Theoretically, any directional microphone system with a positive directivity index will introduce cues that can be used for front/ back discrimination—even if the directivity of the natural open ear is not exactly simulated.8 Therefore, the benefits of TruEar were compared not only to omnidirectional, but also to hearing aids using traditional full-directional technology in a clinical study.

Perceptual Benefits

Following the guidelines of evidence-based practice, any new technology introduced in hearing instruments must have proven its efficacy and effectiveness. Whereas efficacy relates to technical measurements (eg, electroacoustic assessment in an anechoic chamber), evidence for effectiveness typically requires patient testing and real-world relevant conditions. With regard to TruEar, efficacy was shown by the directivity index measurements (Figure 2). To address the issue of effectiveness, a study was conducted at the National Acoustic Laboratories (NAL) that investigated whether TruEar significantly improves front-to-back discrimination in hearing-impaired listeners for real-world sounds.9


A total of 21 hearing-impaired subjects with a median age of 75 participated in the study. The participants’ bilateral three-frequency (0.5, 1, and 2 kHz) average hearing loss ranged from normal to severe (range: 12.5 to 62.5 dBHL). In addition, normative data from 30 normal-hearing listeners were collected. BTEs (Siemens Motion 700 M prototype) with individual earmolds and appropriate venting were used in this study. Test devices were fitted bilaterally according to the NAL-NL1 prescription.10 Four test conditions were used: 1) omnidirectional, 2) TruEar, 3) an alternative implementation of TruEar that simulates human directivity only above 2 kHz, and 4) full directional microphone technology. Aided localization performance was measured on the hearing-impaired listeners at the initial fitting and 3 weeks post-fitting with each scheme to check for adaptation effects.

Aided localization performance was tested in a medium-sized anechoic chamber using an array of 20 loudspeakers separated by 18°. The localization test was performed using stimuli with a variety of spectral characteristics: 0.4 kHz and 3 kHz octave band-filtered pulsed pink noises, squawking birds (a high frequency weighted broadband noise), traffic noise (a low frequency weighted broadband noise), and speech. The test conditions changed the spectral emphasis for frontal versus rearward sounds.


The results of the study revealed that when unaided, the hearing-impaired listeners performed significantly poorer than the control group of normal-hearing listeners. This was true across all stimuli, especially in the front/back dimension where front/back confusions were prominent. When aided bilaterally in the omnidirectional mode, localization performance was similar to the unaided performance. When aided with either type of TruEar, there was no significant difference (as compared to omni or each other) for left-versus-right discrimination. Full directional processing, however, significantly degraded L/R discrimination for high frequency weighted stimuli.

As discussed earlier, one of the primary design goals for TruEar was to assist with front/back discrimination. The results at 3 weeks post-fitting are shown in Figure 3. Observe that, for the three stimuli with sufficient high frequency information (3 kHz pink noise, squawking birds, and speech), front/back discrimination was significantly improved with TruEar. Full directional processing shows a trend to improve aided localization; however, these results were not significant. Similar results were obtained for the alternative implementation of TruEar, which mimics the open ear only above 2 kHz.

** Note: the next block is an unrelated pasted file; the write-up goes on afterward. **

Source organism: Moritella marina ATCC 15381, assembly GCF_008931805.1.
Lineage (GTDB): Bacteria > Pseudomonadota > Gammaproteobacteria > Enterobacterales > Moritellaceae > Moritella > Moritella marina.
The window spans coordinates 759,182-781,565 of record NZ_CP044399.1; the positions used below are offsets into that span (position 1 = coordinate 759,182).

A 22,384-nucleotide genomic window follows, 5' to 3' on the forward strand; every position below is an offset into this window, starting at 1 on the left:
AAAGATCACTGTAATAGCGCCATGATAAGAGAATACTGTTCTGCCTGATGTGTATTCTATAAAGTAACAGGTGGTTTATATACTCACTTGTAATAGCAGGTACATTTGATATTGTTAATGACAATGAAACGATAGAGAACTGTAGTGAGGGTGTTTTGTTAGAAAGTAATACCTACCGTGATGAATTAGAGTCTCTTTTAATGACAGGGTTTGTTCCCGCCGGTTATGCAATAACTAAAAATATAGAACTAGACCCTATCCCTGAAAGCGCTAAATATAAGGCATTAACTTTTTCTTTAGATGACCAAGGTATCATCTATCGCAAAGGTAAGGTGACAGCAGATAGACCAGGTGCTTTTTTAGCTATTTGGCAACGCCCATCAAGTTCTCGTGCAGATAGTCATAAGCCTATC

FIGURE 3. Average front/back (F-B) RMS error for five different stimuli for the three aided conditions.

These findings suggest that a rather close approximation of the directivity of the unaided ear is required to achieve a significant improvement. In general, the subjects made significantly fewer front/back errors with TruEar than with omni or full directional processing. For individuals, the front/back RMS error was decreased by up to 57° with TruEar relative to the performance with the omni scheme, corresponding to a 27% reduction in front/back reversals.9 Not surprisingly, there was no significant difference across test conditions for stimuli that do not carry high frequency energy (0.4 kHz pink noise and traffic).

In addition to mean values of RMS errors, a distribution was calculated for the “best” fitting for localization. Figure 4 shows that TruEar processing was beneficial for most (more than 75%) of the 21 hearing-impaired listeners for stimuli with high frequency cues. About 20% of the participants, however, did not show improved front/back localization with TruEar.

FIGURE 4. The distribution of participants who showed a front/back localization advantage with TruEar versus traditional omnidirectional amplification for five different stimuli.

Based on the data collected in this study, it is unfortunately not possible to completely explain inter-subject difference in benefit, but at least some of the variance is contributed by the following factors:

  1. Although all subjects were fitted with NAL-NL1, it cannot be excluded that, for some listeners, not enough high frequency cues were audible.
  2. Not all listeners are able to correctly use localization cues even when available. Such cases are rare, but have been reported in the literature.9
  3. Some subjects may require more than 3 weeks of adaptation.

Although some patients already demonstrated a clear improvement in localization with TruEar directly after fitting, a significant group effect was observed only after 3 weeks. Apparently, most subjects require an adaptation of at least 3 weeks to be able to show benefit from TruEar. It is currently unknown if further improvement occurs beyond 3 weeks.


With a BTE hearing instrument, important localization cues provided by reflections in the pinna are lost. TruEar, a new algorithm from Siemens, attempts to mimic these pinna effects. The results are a directivity pattern similar to that of the unaided open ear. Behavioral study of this processing demonstrated that aided front/back discrimination is significantly improved with TruEar over omnidirectional processing. The improvement is significant after 3 weeks’ adaptation. As high frequency cues are required for front/back discrimination, only high frequency weighted stimuli showed significant improvement of localization when aided with TruEar. Full directional microphone processing or less accurate simulations of the human ear did not significantly improve front/back discrimination.


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Citation for this article:

Chalupper J, O’Brien A, Hain J. A new technique to improve aided localization. Hearing Review. 2009;16(10):20-26.